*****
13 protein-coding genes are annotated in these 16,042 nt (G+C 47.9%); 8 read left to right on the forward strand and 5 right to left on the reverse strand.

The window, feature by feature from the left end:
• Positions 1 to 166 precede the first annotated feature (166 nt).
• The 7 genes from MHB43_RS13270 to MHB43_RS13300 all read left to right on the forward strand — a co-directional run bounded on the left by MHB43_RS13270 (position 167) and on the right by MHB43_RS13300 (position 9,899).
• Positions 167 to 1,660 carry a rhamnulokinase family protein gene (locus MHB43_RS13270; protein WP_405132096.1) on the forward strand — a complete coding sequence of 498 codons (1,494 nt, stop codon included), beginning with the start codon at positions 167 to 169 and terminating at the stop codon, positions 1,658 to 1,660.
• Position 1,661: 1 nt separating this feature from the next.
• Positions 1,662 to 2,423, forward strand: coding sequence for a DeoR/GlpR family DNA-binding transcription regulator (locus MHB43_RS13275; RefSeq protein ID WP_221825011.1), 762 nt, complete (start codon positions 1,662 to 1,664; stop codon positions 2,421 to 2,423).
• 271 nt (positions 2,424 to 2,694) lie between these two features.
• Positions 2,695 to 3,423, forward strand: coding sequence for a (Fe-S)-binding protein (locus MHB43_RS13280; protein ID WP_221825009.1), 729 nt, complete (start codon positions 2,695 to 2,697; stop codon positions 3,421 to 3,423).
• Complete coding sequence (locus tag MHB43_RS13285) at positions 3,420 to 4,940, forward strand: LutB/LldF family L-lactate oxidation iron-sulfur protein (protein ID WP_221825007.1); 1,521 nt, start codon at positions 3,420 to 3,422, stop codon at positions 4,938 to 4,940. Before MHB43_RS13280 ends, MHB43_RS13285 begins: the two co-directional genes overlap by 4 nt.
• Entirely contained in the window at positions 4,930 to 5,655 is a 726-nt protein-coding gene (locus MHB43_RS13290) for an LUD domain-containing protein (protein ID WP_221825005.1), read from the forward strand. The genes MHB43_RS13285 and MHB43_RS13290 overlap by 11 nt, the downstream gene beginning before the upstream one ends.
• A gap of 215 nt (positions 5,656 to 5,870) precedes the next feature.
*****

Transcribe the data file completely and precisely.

13 protein-coding genes are annotated in these 16,042 nt (G+C 47.9%); 8 read left to right on the forward strand and 5 right to left on the reverse strand.

The window, feature by feature from the left end:
• Positions 1 to 166 precede the first annotated feature (166 nt).
• The 7 genes from MHB43_RS13270 to MHB43_RS13300 all read left to right on the forward strand — a co-directional run bounded on the left by MHB43_RS13270 (position 167) and on the right by MHB43_RS13300 (position 9,899).
• Positions 167 to 1,660 carry a rhamnulokinase family protein gene (locus MHB43_RS13270; protein WP_405132096.1) on the forward strand — a complete coding sequence of 498 codons (1,494 nt, stop codon included), beginning with the start codon at positions 167 to 169 and terminating at the stop codon, positions 1,658 to 1,660.
• Position 1,661: 1 nt separating this feature from the next.
• Positions 1,662 to 2,423, forward strand: coding sequence for a DeoR/GlpR family DNA-binding transcription regulator (locus MHB43_RS13275; RefSeq protein ID WP_221825011.1), 762 nt, complete (start codon positions 1,662 to 1,664; stop codon positions 2,421 to 2,423).
• 271 nt (positions 2,424 to 2,694) lie between these two features.
• Positions 2,695 to 3,423, forward strand: coding sequence for a (Fe-S)-binding protein (locus MHB43_RS13280; protein ID WP_221825009.1), 729 nt, complete (start codon positions 2,695 to 2,697; stop codon positions 3,421 to 3,423).
• Complete coding sequence (locus tag MHB43_RS13285) at positions 3,420 to 4,940, forward strand: LutB/LldF family L-lactate oxidation iron-sulfur protein (protein ID WP_221825007.1); 1,521 nt, start codon at positions 3,420 to 3,422, stop codon at positions 4,938 to 4,940. Before MHB43_RS13280 ends, MHB43_RS13285 begins: the two co-directional genes overlap by 4 nt.
• Entirely contained in the window at positions 4,930 to 5,655 is a 726-nt protein-coding gene (locus MHB43_RS13290) for an LUD domain-containing protein (protein ID WP_221825005.1), read from the forward strand. The genes MHB43_RS13285 and MHB43_RS13290 overlap by 11 nt, the downstream gene beginning before the upstream one ends.
• A gap of 215 nt (positions 5,656 to 5,870) precedes the next feature.